whose own will, dated 19 March 1677–8, was proved 22 Jan. 1682–3. She is assumed to be the person whose burial in the cloisters on 27 Dec. 1682 is entered as that of Elizabeth Bull (see Chester, Registers of Westminster Abbey, pp. 190, 206, where the name of Gibbons's second wife, whether her maiden name or that of a former husband, is stated to have been Ball).
Gibbons excelled less as a composer than as an organ-player, and it was no doubt in the latter capacity that he acted as Blow's instructor. The only printed works by him are contained in ‘Cantica Sacra’ (the second set, published by Playford, 1674; see Dering, Richard). His contributions to the book are ‘Celebrate Dominum,’ ‘Sing unto the Lord,’ ‘Teach me, O Lord,’ and ‘How long wilt thou forget me,’ all for two voices. The second and fourth of these, as well as ‘O give thanks’ and ‘The Lord said unto my lord,’ are in manuscript in the British Museum (Add. MSS. 17799, 17820, 17840); the volume of anthems in Blow's writing in the Fitzwilliam Museum at Cambridge contains, besides the three English anthems in ‘Cantica Sacra,’ ‘Let Thy merciful ears’ and ‘Teach me, O Lord,’ both by Gibbons; and Hawkins mentions ‘God be merciful,’ ‘Help me, O Lord,’ and ‘Lord, I am not high-minded,’ among ‘those of most note.’ A three-part song, ‘Ah, my soul, why so dismay'd,’ is in Add. MS. 22100. A portrait of Gibbons is in the Music School, Oxford.
[Authorities quoted above; Grove's Dict. i. 565, 595, ii. 157, iv. 647; Hawkins's Hist. ed. 1853, p. 713; Winchester Chapter Books, communicated by Mr. W. Barclay Squire; Notes and Queries, 3rd ser. x. 182, 4th ser. v. 288; Companion to the Playhouse, 1764, vol. i.; Evelyn's Diary, 12 July 1654.]
GIBBONS, EDWARD (1570?–1653?), musical composer, supposed to have been son of William Gibbons, one of the ‘waits’ at Cambridge, was brother of Orlando [q. v.] and uncle of Christopher Gibbons [q. v.] He received the degree of Mus.B. at Cambridge, and on 7 July 1592 was incorporated in the same degree at Oxford. At midsummer in that year he became organist and master of the choristers at King's College, Cambridge, succeeding Thomas Hammond, who returned to the duties in 1599. Between those two dates the ‘Mundum Books’ of the college contain entries showing that Gibbons, or ‘Gibbins’ as he is more usually called, received 20s. a quarter as his own salary, and 11s. 8d. for the tuition of the choristers. He had to provide for the making, mending, &c., of the choristers' clothes. About the beginning of the century he went to Bristol, being appointed cathedral organist, priest-vicar, sub-chanter, and master of the choristers. In 1611 he was given the post of organist and custos of the college of priest-vicars at Exeter Cathedral, and he remained there until 1644. In 1634 a complaint was made that he was in the habit of neglecting his duties, and he, with two other of the vicars-choral, replied to the charge (Hist. MSS. Comm. 4th Rep. Appendix, pp. 137, 139). Hawkins states, but only as a matter of hearsay, that on the outbreak of the civil war he advanced a sum of 1,000l. to the king, and that in consequence of this he was deprived of a very considerable estate by those afterwards in power, and was, with his three grandchildren, driven from his house, though he was then over eighty years of age.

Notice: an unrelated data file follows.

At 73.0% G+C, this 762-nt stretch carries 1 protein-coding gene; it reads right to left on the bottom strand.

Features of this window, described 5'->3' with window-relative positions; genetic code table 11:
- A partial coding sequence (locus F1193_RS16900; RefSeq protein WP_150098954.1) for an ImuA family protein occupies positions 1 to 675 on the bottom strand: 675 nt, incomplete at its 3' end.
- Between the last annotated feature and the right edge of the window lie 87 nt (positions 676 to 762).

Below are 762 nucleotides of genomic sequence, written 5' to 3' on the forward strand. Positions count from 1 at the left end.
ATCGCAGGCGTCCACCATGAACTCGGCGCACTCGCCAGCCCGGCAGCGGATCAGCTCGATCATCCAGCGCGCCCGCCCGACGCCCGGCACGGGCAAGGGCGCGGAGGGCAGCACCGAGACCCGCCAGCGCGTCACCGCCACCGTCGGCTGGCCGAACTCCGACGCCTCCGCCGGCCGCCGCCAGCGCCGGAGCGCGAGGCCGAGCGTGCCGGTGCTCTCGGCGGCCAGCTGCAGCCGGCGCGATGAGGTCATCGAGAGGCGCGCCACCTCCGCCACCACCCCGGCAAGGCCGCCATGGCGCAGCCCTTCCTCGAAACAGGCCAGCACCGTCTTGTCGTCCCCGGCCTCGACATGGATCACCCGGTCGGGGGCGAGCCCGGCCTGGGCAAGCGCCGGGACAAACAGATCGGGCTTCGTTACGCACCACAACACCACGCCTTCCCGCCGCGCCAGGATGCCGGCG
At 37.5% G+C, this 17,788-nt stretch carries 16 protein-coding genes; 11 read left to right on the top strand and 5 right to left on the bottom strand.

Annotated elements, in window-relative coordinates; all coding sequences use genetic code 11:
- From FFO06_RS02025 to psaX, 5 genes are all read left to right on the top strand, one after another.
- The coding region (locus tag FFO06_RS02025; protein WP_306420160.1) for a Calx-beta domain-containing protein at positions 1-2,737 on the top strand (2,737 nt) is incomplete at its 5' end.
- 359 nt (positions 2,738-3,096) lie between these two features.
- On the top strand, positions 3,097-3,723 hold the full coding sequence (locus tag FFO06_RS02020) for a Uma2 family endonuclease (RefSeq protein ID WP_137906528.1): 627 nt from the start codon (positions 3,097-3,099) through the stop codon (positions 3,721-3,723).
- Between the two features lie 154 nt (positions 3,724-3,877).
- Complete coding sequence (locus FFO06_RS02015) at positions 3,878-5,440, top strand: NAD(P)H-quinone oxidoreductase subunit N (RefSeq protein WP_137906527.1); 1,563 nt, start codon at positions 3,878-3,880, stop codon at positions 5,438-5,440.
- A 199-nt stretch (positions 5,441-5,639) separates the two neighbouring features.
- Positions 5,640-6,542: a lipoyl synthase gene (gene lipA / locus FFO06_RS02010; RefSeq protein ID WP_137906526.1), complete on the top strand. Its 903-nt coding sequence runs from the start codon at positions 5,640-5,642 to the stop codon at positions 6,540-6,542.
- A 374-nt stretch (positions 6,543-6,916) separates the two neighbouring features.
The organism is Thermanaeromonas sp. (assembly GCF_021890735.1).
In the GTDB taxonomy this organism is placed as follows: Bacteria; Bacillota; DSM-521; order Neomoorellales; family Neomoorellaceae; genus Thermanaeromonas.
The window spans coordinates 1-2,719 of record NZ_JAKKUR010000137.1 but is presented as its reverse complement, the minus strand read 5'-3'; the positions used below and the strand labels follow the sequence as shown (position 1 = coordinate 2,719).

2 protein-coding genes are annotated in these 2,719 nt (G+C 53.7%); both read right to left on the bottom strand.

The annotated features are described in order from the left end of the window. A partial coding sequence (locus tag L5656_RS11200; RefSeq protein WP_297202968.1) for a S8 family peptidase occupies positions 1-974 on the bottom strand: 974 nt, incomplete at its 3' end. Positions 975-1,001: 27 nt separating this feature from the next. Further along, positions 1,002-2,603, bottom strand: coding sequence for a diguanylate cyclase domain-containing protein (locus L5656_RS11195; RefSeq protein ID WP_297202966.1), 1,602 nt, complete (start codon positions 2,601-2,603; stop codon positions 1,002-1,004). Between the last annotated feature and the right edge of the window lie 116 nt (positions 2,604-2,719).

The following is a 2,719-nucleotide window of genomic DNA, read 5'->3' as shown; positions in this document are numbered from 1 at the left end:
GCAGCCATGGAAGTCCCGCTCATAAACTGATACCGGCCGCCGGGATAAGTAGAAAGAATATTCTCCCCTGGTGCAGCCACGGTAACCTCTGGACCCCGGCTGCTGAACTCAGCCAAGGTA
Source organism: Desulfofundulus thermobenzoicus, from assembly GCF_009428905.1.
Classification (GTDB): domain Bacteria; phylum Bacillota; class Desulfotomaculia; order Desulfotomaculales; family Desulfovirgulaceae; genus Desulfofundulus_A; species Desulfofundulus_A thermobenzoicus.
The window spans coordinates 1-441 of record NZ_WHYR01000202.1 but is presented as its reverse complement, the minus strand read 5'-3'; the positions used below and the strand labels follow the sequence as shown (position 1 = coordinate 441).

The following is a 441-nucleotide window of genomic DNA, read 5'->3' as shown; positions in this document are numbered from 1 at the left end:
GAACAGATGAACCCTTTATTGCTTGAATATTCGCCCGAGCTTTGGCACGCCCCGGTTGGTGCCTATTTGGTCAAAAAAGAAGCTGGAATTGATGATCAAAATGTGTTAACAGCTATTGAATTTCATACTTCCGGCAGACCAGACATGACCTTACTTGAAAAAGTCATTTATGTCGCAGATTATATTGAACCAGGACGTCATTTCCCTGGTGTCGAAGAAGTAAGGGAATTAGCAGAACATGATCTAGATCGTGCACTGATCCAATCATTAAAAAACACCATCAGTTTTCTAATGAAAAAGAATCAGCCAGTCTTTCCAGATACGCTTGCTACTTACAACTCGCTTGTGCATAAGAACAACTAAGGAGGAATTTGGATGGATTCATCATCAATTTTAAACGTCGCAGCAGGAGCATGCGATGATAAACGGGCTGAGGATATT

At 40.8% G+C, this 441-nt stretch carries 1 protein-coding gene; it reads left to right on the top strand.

In the Music School at Oxford a few manuscript compositions by him are preserved, and in the Tudway collection (Brit. Mus. Harl. MS. 7340) his ‘How doth the city sit solitary’ is included.
[Wood's Fasti Oxon. vol. ii. col. 258; Mundum Books of King's College, Cambridge, vol. xx.; Lib. Communarum, ib. vols. xxi–xxiii.; Grove's Dict. i. 594 (the dates of his appointment at Exeter are given in Grove, without reference to authoritative documents of any kind); Hawkins's Hist. ed. 1853, p. 573. The Cathedral Registers at Bristol date back only to 1660, so that the exact date of his appointment there cannot be discovered.]
GIBBONS, ELLIS (fl. 1600), musical composer, brother of Edward [q. v.] and Orlando Gibbons [q. v.], is said to have been organist of Salisbury Cathedral at the end of the sixteenth century. The only compositions extant by him are two madrigals, ‘Long live fair Oriana’ and ‘Round about her Chariot,’ contained in ‘The Triumphs of Oriana,’ published 1603.
[Grove's Dict. i. 594; Hawkins's Hist. ed. 1853, p. 573. The Chapter Act Books at Salisbury contain no mention of Gibbons's name; the volume for 1599–1603 is missing, however, and may have contained the entries both of his appointment and of that of his successor.]
GIBBONS, GRINLING (1648–1720), wood-carver and statuary, was born at Rotterdam on 4 April 1648 of Dutch origin. This is proved by a letter preserved in the Ashmolean MSS. (20243) in the Bodleian Library at Oxford, dated 12 Oct. 1682, wherein Gibbons invokes Ashmole's skill in prognostication with reference to a ‘consarne of great consiquens,’ and encloses a letter from his sister, giving an account of his birth, to enable Ashmole to calculate his astrological figure. The mixture of Dutch and English